Internet Goosing the Antithesis

Tuesday, November 29, 2005

The Atonement / Individuality

Great quotes from Kersey Graves and Robert Ingersoll...

There is no "mercy or forgiveness" in putting an innocent being to death for any pretext whatever. And for the Father to consent to the brutal assassination of His own innocent Son upon the cross to gratify an implacable revenge toward his own children, the workmanship of his own hands, rather than forgive a moral weakness implanted in their natures by a voluntary act of his own, and for which consequently he alone ought to be responsible, would be nothing short of murder in the first degree.

We cherish no such conception. (...) [N]o person actuated by a strict sense of justice would accept salvation upon any such terms as that prescribed by the Christian atonement.

It is manifestly too unjust, too devoid of moral principle, besides being a flagrant violation of the first principles of civil and criminal jurisprudence. It is a double wrong to punish the innocent for the guilty. It is the infliction of injustice on the one hand, and the omission of justice on the other. It inflicts the highest penalty of the law upon an innocent being, whom that law ought to shield from punishment, while it exculpates and liberates the guilty party, whose punishment the moral law demands. It robs society of a useful people on the one hand, and turns a moral pest upon community on the other, thus committing a two-fold wrong, or act of injustice. No court in any civilized country would be allowed to act upon such a principle; and the judge who should indorse it, or favor a law, or principle, which punishes the innocent for the guilty, would be ruled off the bench at once.

How fortunate it is for us all that it is somewhat unnatural for a human being to obey. Universal obedience is universal stagnation; disobedience is one of the conditions of progress. Select any age of the world and tell me what would have been the effect of implicit obedience. Suppose the church had had absolute control of the human mind at any time, would not the words liberty and progress have been blotted from human speech? In defiance of advice, the world has advanced.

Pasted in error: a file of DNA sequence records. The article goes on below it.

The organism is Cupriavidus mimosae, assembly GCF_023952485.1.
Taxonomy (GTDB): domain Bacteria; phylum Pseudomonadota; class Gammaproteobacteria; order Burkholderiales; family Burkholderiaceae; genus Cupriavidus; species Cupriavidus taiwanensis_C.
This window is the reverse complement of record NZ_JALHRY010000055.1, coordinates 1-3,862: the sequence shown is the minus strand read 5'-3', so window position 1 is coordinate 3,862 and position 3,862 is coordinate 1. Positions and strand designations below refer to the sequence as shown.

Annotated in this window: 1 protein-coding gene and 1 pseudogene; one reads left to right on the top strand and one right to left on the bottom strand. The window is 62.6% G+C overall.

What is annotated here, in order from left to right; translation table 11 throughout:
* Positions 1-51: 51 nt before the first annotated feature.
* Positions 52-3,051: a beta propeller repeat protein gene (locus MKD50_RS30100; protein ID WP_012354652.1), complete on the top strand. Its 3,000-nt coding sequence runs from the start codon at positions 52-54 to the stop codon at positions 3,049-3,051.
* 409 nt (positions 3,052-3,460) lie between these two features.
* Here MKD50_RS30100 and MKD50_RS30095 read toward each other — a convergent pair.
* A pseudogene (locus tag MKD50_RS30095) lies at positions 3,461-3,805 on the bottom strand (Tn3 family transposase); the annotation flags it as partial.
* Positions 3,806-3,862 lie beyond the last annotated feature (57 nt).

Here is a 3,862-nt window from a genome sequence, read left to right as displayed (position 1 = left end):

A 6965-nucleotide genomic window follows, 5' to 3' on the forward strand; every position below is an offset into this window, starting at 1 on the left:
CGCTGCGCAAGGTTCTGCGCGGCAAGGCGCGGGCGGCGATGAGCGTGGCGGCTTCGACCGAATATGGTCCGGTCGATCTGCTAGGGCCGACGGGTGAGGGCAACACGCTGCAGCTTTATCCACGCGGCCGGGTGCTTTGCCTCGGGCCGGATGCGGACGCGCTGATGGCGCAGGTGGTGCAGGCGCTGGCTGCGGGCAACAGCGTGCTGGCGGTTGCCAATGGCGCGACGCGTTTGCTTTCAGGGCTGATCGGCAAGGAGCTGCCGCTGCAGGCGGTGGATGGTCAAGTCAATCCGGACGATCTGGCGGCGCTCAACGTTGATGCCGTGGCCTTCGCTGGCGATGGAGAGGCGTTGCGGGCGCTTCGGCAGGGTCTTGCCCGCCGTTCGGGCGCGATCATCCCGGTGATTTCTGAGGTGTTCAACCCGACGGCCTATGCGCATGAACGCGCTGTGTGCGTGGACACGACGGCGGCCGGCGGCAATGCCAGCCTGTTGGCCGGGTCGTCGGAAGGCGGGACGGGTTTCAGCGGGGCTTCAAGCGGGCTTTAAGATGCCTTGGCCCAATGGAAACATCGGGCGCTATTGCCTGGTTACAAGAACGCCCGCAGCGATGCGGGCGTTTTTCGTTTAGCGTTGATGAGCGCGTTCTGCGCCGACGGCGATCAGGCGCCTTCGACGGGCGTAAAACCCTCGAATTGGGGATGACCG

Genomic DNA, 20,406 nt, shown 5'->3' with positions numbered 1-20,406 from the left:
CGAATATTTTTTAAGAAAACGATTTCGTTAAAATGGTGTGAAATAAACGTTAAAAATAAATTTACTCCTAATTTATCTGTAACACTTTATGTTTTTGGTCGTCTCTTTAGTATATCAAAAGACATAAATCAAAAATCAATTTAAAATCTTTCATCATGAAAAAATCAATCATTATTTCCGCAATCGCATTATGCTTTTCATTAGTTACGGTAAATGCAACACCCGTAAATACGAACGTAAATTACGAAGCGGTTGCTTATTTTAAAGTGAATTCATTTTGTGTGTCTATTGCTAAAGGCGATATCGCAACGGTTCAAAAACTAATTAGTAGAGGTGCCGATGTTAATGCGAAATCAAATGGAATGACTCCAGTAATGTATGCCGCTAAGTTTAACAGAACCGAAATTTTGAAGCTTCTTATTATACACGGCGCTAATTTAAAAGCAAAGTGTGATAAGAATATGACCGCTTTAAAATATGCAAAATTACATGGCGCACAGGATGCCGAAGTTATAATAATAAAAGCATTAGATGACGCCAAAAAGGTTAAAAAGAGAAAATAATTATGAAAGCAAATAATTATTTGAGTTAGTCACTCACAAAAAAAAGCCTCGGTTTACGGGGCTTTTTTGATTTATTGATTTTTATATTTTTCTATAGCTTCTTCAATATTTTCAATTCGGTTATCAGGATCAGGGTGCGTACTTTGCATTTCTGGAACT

It is a blessed thing that in every age some one has had individuality enough and courage enough to stand by his own convictions, -- some one who had the grandeur to say his say. I believe it was Magellan who said, "The church says the earth is flat; but I have seen its shadow on the moon, and I have more confidence even in a shadow than in the church." On the prow of his ship were disobedience, defiance, scorn, and success.


Surely it is worth something to feel that there are no priests, no popes, no parties, no governments, no kings, no gods, to whom your intellect can be compelled to pay a reluctant homage. Surely it is a joy to know that all the cruel ingenuity of bigotry can devise no prison, no dungeon, no cell in which for one instant to confine a thought; that ideas cannot be dislocated by racks, nor crushed in iron boots, nor burned with fire. Surely it is sublime to think that the brain is a castle, and that within its curious bastions and winding halls the soul, in spite of all worlds and all beings, is the supreme sovereign of itself.

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